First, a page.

Areni Agbabian ‘Bloom’ CD (ECM) 4/5

Californian born vocalist/pianist/composer Areni Agbabian came to international attention with the groups of Tigran Hamasyan. For “Bloom”, her ECM debut, together with percussionist Nicolas Stocker, she draws deeply upon her Armenian heritage, reinterpreting sacred hymns, traditional tales and folk melodies, interspersed with her own evocative compositions.

The music throughout “Bloom” is sparse yet engaging. There’s a spiritual feel and timeless clarity that ensues, creating a menagerie of mindful sound, deep and affecting. Stocker’s contribution is more than mere back-up, it is fully integrated and totally at one with Agbabian’s contemplative music. With the use of a full palette of percussive instruments, Stocker enriches the mood and atmosphere with a sense of understanding and meaning.

There are some truly gorgeous melodies to be heard on this album. None more so than on the trio of tunes “Petal One”, “Petal Two” and “Full Bloom”, their haunting beauty glowing with an aural and emotional purity that’s characteristic of Agbabian’s music. Her vocals are indeed like the petals of a flower coming into bloom; awakening a spirit from within that flourishes in a full array of colour and texture.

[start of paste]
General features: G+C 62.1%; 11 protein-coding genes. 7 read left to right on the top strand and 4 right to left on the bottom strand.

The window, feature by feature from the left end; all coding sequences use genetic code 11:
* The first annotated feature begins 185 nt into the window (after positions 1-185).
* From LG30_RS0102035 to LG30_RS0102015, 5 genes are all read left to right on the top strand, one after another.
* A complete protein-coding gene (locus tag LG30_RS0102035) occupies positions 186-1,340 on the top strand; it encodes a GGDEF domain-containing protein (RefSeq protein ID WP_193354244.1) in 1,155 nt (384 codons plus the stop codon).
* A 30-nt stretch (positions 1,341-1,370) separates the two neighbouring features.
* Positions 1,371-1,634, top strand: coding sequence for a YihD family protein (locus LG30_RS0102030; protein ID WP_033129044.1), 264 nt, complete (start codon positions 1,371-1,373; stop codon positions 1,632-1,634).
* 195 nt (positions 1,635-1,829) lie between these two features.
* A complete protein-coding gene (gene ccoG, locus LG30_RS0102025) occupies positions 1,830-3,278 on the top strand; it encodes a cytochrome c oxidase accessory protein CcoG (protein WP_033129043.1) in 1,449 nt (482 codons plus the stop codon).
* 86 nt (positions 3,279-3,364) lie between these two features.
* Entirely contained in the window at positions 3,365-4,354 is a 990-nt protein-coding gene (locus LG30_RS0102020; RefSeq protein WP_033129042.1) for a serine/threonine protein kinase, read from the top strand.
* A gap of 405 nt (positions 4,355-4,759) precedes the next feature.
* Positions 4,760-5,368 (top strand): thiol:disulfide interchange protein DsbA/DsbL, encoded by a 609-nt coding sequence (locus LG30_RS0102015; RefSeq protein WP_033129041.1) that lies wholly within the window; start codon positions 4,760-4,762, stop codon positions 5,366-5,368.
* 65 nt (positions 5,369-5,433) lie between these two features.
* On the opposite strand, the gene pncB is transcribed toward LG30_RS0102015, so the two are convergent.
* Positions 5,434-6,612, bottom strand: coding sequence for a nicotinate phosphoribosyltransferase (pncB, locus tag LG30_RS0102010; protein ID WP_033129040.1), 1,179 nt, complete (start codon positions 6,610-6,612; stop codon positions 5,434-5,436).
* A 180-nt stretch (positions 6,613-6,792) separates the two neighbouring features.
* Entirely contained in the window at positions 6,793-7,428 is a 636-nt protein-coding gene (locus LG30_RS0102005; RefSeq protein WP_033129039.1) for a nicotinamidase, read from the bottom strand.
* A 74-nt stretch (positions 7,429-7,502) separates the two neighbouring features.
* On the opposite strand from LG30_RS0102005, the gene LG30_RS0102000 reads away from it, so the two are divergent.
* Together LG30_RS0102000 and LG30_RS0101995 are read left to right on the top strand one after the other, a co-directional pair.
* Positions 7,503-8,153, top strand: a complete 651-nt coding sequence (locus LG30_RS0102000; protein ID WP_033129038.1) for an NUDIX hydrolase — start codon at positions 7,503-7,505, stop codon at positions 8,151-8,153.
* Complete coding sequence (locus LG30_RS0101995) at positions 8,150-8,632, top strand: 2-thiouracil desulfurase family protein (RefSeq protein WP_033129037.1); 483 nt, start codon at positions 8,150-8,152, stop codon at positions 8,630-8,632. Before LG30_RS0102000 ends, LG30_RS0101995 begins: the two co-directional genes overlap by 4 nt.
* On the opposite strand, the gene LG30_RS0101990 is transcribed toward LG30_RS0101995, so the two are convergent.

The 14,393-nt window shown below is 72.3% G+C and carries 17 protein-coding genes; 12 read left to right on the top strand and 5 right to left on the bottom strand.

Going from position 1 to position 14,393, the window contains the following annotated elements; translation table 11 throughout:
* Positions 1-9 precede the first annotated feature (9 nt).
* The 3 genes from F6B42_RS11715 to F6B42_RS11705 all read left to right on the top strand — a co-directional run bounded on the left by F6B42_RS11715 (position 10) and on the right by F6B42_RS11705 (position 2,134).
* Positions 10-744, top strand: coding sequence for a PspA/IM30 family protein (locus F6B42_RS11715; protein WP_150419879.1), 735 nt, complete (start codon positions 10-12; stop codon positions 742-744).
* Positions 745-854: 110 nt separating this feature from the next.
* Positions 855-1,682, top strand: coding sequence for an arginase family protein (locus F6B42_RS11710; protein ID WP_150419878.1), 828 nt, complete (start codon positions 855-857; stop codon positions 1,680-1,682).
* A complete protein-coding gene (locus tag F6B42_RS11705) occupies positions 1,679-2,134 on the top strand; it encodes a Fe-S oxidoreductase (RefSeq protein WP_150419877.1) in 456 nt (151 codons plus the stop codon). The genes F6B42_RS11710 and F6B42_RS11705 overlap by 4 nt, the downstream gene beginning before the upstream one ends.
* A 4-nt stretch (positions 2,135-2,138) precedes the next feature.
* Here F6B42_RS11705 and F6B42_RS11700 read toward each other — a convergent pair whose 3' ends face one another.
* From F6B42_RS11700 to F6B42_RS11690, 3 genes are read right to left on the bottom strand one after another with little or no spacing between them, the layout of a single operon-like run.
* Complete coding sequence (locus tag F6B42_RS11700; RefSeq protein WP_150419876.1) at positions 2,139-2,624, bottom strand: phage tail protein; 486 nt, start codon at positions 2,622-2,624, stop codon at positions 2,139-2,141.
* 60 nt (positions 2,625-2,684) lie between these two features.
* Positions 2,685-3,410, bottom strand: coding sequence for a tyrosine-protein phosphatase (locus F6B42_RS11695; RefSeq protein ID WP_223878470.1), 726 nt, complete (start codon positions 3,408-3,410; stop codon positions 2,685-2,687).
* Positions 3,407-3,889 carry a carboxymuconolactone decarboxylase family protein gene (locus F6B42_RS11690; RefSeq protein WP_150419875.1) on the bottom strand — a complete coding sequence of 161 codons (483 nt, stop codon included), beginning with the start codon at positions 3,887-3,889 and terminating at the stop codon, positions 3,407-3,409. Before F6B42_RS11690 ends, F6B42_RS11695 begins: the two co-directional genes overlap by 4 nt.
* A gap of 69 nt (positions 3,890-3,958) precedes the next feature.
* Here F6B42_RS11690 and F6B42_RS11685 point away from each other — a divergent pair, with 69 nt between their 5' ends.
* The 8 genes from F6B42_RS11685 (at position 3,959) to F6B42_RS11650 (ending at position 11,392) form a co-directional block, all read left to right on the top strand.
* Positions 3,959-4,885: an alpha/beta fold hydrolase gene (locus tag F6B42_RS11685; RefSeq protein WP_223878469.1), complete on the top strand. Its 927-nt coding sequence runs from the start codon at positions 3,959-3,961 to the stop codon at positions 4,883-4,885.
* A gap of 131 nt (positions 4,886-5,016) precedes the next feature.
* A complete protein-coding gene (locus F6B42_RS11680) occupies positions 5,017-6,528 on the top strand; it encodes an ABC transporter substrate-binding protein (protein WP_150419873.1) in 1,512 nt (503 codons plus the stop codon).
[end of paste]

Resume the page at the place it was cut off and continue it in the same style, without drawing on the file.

Throughout this album, a sense of yearning makes itself felt, strikingly so on the composer’s own deeply introspective songs “Patience” and “Mother”, as well as in the Armenian sacred hymn “Anganim Arachi Ko.” The album flows from one piece into another, with all of the tunes sharing a genetic connection that allows the listener to become completely immersed in the music from start to finish.

It’s lovely to listen to an album that feels so completely natural and unpretentious. It’s clear for all to hear that this deceptively simple music is from the heart, with the combinations of acoustic piano, voice and percussive instruments working wonderfully well together. It’s a little like a Zen painting, where an artist’s lifetime of study is played out and revealed in one seemingly simple, poignant brush-stroke. All of life is summed up in that one moment.

Mike Gates